Letters to the Editor

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For your consideration I would like to submit this poem about my wife, Mary Alice, and I raising a guide dog puppy here in Alameda.

We picked him up at 10 weeks and he is now 16 weeks.  

Firenze asleep, breathing soft
Curled resting against my leg
Yellow lab of long service lineage 
Namesake of that ancient city 
   on the Arno River

I see you strutting like a Medici 
Over the Ponte Vecchio
Past the Uffizi and the Duomo
Then rest beneath the marble

Firenze, a world heritage city
Where millions tread your narrow
From all points of the globe.
Because Firenze belongs to the

And so Firenze beside me
You don’t belong to me
You are not mine
You will pass through my life.

For one messy, mouthy, magnificent
Green jacket to your brown leather
   harness destiny
So sweet puppy, Firenze rest now
The great wide world awaits you.


Lori Cassels

I think maybe the unsaid thing about this whole homeless crisis is that fundamentally, a capitalist society has to have an underclass in order to function — someone to “capitalize” on. If there’s no longer any need, then there’s no reason for anyone to pay for anything and the powers that be cease to be in power. Don’t let the moneyed elite overpower what you know is right. Everyone deserves comfort.


Anthony Anjello

Next Monday, July 1, the minimum wage in Alameda increases to $13.50 for every employee. This new law acknowledges the economic challenges minimum-wage workers confront and is an important step for the economic vitality of Alameda.

Minimum-wage workers in our community will now have a better chance to make ends meet in one of the country’s most expensive areas. The new minimum wage also allows Alameda to remain competitive with our surrounding cities. Oakland, Berkeley, Emeryville, Richmond and San Leandro have all increased their minimum wage requirements to more than $13.50 per hour.

Like most things in the Island City, it will take all of us to make the most of this change. While local businesses want to support their employees, some worry that the minimum-wage increase could impact the overall health of their businesses. They fear that if prices increase, their customers may visit them less or not at all.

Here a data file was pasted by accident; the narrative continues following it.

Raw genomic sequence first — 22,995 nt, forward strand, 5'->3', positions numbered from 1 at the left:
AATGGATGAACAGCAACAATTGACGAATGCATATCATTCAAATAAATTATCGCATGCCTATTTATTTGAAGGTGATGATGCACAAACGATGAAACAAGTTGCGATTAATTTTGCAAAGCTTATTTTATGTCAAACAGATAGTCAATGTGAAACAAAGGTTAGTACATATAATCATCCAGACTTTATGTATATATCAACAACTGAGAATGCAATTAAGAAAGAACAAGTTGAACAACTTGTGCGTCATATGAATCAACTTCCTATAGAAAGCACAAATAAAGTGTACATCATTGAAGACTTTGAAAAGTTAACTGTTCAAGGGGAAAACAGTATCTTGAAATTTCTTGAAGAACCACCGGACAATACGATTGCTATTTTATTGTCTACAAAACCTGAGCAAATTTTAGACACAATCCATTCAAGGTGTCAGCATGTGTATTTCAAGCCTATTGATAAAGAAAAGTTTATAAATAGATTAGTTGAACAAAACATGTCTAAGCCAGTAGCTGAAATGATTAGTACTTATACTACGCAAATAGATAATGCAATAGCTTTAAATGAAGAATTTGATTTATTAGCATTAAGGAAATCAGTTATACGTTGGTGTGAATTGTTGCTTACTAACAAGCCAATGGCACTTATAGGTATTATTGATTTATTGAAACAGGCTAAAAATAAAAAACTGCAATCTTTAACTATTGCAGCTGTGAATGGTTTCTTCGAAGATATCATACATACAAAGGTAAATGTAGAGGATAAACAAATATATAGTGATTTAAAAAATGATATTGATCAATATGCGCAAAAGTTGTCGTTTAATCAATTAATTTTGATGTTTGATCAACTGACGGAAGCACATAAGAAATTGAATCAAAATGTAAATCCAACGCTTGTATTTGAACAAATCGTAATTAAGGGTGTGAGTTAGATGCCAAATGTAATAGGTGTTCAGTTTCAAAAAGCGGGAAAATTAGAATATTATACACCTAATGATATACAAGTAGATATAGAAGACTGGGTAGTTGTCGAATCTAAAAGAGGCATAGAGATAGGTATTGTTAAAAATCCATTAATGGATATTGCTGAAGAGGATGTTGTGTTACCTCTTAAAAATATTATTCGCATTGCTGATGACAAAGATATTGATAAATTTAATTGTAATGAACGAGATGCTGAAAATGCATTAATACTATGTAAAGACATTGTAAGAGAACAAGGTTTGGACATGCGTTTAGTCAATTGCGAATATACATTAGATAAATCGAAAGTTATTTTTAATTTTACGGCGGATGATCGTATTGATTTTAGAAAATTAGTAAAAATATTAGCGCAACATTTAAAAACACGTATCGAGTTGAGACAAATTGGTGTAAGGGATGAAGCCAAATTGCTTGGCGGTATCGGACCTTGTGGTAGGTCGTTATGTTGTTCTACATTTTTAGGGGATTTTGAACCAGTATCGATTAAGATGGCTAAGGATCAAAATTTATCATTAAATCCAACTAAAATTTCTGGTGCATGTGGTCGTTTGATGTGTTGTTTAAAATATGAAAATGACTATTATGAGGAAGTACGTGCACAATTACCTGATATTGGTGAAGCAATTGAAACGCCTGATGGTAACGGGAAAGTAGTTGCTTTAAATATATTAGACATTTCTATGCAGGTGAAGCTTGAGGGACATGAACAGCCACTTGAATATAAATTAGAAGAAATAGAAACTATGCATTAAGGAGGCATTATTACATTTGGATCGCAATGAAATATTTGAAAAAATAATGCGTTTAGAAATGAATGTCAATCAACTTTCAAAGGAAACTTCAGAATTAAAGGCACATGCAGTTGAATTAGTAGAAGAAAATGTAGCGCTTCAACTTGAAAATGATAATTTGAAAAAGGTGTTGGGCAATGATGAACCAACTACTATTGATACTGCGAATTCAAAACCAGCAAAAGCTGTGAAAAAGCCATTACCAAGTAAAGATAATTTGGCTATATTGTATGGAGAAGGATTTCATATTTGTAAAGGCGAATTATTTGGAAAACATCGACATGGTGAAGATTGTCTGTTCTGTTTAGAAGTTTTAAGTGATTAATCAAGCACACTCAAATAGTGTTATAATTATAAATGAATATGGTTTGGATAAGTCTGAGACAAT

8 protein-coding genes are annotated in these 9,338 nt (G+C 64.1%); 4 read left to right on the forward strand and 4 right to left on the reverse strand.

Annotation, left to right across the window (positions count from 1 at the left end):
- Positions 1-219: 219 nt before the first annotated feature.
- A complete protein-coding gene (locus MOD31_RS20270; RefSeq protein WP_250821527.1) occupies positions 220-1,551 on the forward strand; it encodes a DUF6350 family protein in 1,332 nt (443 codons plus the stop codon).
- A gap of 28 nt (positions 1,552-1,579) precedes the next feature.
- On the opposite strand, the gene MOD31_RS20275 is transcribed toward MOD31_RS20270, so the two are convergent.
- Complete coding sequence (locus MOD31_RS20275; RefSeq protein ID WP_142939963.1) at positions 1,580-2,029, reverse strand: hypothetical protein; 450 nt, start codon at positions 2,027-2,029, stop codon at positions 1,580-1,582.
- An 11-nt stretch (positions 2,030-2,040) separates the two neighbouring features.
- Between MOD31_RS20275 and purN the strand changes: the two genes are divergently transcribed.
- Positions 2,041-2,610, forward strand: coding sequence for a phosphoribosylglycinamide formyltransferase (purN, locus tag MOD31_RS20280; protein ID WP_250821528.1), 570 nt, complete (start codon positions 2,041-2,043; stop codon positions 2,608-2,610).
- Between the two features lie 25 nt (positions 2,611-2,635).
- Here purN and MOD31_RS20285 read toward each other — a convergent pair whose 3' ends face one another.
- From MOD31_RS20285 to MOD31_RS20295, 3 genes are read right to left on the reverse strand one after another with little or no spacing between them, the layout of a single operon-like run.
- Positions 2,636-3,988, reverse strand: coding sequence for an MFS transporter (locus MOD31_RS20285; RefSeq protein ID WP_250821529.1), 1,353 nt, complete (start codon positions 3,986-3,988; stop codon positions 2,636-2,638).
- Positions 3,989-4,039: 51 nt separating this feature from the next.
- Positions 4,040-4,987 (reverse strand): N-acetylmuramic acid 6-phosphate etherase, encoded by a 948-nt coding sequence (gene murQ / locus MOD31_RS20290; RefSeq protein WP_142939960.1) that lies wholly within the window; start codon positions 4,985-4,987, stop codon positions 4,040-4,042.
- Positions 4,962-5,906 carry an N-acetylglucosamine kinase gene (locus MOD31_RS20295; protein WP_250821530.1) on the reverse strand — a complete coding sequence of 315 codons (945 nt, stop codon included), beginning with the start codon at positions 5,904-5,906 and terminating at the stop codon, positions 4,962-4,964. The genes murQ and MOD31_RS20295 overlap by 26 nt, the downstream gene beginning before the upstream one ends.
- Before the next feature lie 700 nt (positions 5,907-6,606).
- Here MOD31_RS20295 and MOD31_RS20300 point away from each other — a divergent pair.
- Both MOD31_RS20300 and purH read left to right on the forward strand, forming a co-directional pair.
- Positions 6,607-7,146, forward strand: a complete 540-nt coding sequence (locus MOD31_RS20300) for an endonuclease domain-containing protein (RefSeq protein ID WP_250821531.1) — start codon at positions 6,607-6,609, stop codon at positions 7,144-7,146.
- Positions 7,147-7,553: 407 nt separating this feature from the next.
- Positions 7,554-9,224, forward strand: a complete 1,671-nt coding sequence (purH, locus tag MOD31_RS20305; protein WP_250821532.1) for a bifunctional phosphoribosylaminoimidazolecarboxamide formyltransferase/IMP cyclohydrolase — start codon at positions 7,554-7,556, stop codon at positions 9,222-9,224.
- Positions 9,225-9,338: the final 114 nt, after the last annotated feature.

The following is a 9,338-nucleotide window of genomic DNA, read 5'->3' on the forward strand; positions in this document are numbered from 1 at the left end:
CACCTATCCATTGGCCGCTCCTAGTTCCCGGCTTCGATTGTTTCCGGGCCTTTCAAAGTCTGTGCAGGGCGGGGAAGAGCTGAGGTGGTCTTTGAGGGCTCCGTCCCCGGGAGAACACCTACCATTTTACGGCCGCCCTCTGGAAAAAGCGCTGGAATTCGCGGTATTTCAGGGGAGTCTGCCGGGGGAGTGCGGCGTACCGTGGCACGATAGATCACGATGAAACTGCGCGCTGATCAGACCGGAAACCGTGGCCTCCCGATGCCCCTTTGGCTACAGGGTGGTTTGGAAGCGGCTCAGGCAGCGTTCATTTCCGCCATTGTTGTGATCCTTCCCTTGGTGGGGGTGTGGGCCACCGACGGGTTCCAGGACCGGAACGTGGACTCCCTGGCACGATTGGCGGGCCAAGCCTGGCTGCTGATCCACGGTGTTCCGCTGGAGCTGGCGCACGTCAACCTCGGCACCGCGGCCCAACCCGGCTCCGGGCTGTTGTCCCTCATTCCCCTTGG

The heads of local business associations told me about how important it remains to support small businesses during this change.

“Now more than ever, Alameda residents need to know how important it is to support our local businesses,” Janet Magleby, executive director of the Downtown Alameda Business Association said. “Local businesses sponsor kids’ sports teams, donate to school fundraisers and help families in need, playing a key role in keeping Alameda vibrant.”

Linda Asbury, executive director of the West Alameda Business Association added, “It’s really important for Alamedans to look to local businesses first. Shopping local fuels our local economy, bringing in needed funding to continue improving this very special city.”  

Not only do local businesses provide needed goods and services, they know us — our favorite table, our kids’ names, our favorite authors. 

By working together and shopping local, the new minimum wage will benefit everyone. Let’s continue to support our local businesses!


Sarah Henry, City of Alameda